Treasurys tumbled on Tuesday as upbeat consumer spending data lowered demand for U.S. debt, pushing the two-year note yield to its highest level since 2011.
The two-year note yield hit a session high of 0.815 percent, its highest level since 2011, according to FactSet data. The three-year note yield rose to its highest in more than two years at 1.122 percent, according to Reuters. The benchmark 10-year Treasury yield increased 8 basis points to 2.27 percent, a session high. When a bond yield falls, the price rises.
Strategists said the August retail sales report, along with the idea that the Fed may pass on an interest rate hike at Thursday's meeting helped to push investors away from safer assets such as Treasurys. U.S. stocks rose 1 percent, with the Dow adding more than 200 points.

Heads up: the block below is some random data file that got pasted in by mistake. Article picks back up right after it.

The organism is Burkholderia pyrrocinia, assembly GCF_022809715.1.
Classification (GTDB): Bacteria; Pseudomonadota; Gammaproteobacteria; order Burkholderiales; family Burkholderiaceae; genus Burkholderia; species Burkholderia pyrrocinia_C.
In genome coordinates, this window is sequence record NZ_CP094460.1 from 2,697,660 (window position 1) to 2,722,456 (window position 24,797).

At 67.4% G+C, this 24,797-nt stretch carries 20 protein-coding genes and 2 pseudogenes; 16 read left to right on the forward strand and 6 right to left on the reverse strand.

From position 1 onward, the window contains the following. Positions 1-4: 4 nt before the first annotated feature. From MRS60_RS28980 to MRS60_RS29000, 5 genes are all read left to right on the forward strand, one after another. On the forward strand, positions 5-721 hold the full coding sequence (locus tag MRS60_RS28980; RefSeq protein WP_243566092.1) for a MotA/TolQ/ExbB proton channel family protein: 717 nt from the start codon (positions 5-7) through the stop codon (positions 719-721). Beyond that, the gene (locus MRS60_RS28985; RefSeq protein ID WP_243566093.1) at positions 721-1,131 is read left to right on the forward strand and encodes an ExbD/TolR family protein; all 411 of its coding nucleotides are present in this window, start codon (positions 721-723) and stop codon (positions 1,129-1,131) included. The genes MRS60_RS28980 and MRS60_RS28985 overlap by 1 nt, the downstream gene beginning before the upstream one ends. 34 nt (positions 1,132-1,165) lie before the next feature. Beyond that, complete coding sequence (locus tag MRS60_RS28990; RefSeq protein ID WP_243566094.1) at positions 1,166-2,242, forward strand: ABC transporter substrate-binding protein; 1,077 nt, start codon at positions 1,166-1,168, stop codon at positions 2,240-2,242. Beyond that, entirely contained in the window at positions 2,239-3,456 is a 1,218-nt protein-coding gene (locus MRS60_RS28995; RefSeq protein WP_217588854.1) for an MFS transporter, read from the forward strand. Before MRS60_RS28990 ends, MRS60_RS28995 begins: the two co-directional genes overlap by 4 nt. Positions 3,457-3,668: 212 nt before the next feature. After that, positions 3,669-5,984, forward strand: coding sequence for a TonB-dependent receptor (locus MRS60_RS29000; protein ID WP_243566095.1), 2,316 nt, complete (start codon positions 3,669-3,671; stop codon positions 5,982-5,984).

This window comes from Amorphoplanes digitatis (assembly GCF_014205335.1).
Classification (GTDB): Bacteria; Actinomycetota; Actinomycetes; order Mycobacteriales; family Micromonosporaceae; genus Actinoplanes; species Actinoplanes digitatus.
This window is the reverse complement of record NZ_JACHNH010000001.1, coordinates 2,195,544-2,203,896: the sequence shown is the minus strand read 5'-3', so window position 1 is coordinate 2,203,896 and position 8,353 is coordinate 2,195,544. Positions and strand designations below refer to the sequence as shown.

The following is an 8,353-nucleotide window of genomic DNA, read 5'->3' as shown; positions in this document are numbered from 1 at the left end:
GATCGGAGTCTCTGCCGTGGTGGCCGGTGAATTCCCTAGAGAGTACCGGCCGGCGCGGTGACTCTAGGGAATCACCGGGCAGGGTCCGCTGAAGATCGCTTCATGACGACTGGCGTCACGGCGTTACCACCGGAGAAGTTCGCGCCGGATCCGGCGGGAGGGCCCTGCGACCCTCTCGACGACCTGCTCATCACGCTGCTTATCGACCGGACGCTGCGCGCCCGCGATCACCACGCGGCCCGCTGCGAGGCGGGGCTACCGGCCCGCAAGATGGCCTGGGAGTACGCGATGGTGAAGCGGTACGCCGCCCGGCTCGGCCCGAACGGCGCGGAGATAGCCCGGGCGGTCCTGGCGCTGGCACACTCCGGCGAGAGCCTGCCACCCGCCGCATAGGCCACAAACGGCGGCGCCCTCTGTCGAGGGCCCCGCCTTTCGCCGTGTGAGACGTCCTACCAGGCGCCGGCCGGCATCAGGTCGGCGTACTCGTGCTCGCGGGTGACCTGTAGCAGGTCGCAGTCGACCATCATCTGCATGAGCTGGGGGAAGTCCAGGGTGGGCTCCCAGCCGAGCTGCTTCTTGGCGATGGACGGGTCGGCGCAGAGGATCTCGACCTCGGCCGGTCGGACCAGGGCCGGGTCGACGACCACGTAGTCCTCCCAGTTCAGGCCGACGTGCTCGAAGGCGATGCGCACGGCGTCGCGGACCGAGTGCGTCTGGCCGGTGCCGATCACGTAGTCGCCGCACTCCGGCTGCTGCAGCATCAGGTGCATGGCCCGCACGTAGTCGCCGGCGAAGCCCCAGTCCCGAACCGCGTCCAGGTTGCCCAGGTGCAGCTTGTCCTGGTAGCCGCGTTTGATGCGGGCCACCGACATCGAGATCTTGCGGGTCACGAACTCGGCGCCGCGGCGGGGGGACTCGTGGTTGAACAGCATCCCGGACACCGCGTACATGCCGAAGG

"There is some unusual market action in the short end of the Treasury yield curve today," said Peter Boockvar, chief market analyst at the Lindsey Group. "I'm hearing that there is unwinding of steepening trades and there very well could be positioning shifts ahead of Thursday. These moves are sharp and we can only assume the violent moves we'll see if the Fed actually raises rates."
U.S. August retail sales data for August rose 0.2 percent, slightly below the expected 0.3 percent growth, while July's figures were revised upward. Separately, the Empire State manufacturing survey showed activity in the region declined more than expected.
The data comes just a day before the Federal Reserve kicks off a highly anticipated policy meeting where it could decide to raise benchmark interest rates for the first time in more than nine years.